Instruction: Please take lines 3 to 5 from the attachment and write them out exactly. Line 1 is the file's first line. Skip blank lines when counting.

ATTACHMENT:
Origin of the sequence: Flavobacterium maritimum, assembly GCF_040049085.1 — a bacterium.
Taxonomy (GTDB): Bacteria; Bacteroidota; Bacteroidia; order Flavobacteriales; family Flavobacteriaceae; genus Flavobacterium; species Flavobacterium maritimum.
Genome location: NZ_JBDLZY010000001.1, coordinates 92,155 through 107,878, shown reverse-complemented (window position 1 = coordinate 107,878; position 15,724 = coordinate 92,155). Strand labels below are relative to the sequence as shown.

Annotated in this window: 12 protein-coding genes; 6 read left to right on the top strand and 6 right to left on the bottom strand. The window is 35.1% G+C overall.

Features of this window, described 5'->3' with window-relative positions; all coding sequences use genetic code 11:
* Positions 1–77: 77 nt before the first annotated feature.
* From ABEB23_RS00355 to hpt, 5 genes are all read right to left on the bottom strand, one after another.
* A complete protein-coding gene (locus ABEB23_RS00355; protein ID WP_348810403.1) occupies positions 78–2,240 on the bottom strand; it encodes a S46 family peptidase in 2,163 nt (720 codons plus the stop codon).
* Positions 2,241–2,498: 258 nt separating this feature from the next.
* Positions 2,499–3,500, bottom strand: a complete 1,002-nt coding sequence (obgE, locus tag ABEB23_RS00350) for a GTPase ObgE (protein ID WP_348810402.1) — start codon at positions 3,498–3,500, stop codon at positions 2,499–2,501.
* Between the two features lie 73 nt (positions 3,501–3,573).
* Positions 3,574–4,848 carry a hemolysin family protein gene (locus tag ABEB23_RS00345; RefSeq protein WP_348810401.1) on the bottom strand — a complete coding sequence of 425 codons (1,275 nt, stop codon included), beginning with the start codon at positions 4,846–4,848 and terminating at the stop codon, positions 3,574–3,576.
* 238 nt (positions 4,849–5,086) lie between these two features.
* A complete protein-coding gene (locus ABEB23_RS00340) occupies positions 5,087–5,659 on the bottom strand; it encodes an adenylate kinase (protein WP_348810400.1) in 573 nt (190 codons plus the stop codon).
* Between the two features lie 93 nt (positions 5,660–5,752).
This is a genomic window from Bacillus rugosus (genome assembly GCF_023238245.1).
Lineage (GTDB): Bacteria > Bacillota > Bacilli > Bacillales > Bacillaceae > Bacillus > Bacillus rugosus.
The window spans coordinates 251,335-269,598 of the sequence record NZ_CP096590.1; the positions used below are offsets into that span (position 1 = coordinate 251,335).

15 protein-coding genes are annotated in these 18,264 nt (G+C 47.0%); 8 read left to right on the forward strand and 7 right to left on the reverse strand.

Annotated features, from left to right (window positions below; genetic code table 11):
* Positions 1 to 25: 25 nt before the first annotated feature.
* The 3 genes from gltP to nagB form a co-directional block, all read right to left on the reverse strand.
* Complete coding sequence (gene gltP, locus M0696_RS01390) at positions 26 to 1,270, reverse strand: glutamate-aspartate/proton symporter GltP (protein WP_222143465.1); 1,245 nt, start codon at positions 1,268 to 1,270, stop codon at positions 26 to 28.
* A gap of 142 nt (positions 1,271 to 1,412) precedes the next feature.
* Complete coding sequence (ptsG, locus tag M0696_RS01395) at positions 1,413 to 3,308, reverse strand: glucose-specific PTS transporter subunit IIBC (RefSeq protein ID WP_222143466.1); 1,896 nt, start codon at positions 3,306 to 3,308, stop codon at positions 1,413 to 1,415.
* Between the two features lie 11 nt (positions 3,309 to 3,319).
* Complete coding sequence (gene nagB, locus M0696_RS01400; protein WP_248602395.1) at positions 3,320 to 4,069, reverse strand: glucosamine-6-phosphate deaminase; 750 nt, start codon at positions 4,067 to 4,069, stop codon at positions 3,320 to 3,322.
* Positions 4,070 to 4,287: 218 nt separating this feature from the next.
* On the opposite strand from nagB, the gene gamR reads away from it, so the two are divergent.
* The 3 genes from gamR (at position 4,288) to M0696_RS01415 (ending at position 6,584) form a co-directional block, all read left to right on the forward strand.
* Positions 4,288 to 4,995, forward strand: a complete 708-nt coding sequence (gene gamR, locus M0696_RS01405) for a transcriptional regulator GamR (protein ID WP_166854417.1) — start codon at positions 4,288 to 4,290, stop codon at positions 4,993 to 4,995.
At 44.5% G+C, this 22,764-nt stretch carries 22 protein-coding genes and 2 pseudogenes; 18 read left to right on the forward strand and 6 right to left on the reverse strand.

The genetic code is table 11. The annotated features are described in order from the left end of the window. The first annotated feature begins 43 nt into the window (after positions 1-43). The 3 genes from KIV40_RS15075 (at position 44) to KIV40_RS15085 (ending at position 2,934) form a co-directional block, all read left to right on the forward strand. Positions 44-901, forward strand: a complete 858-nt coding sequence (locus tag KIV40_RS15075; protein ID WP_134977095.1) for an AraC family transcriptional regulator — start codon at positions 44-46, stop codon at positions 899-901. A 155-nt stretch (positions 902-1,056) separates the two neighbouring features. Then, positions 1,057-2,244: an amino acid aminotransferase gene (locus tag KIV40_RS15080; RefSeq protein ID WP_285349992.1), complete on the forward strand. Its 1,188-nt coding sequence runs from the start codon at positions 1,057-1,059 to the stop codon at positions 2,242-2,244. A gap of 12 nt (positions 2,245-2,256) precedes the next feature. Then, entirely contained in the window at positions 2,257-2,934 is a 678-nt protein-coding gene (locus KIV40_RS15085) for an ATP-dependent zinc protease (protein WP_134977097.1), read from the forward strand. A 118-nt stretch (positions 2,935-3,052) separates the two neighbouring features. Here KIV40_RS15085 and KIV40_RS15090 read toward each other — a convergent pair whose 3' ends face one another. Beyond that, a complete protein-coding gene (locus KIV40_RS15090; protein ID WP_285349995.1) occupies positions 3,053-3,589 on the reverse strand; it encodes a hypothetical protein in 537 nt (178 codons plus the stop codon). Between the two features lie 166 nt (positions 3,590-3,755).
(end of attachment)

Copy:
Genome location: NZ_JBDLZY010000001.1, coordinates 92,155 through 107,878, shown reverse-complemented (window position 1 = coordinate 107,878; position 15,724 = coordinate 92,155). Strand labels below are relative to the sequence as shown.

Annotated in this window: 12 protein-coding genes; 6 read left to right on the top strand and 6 right to left on the bottom strand. The window is 35.1% G+C overall.

Features of this window, described 5'->3' with window-relative positions; all coding sequences use genetic code 11: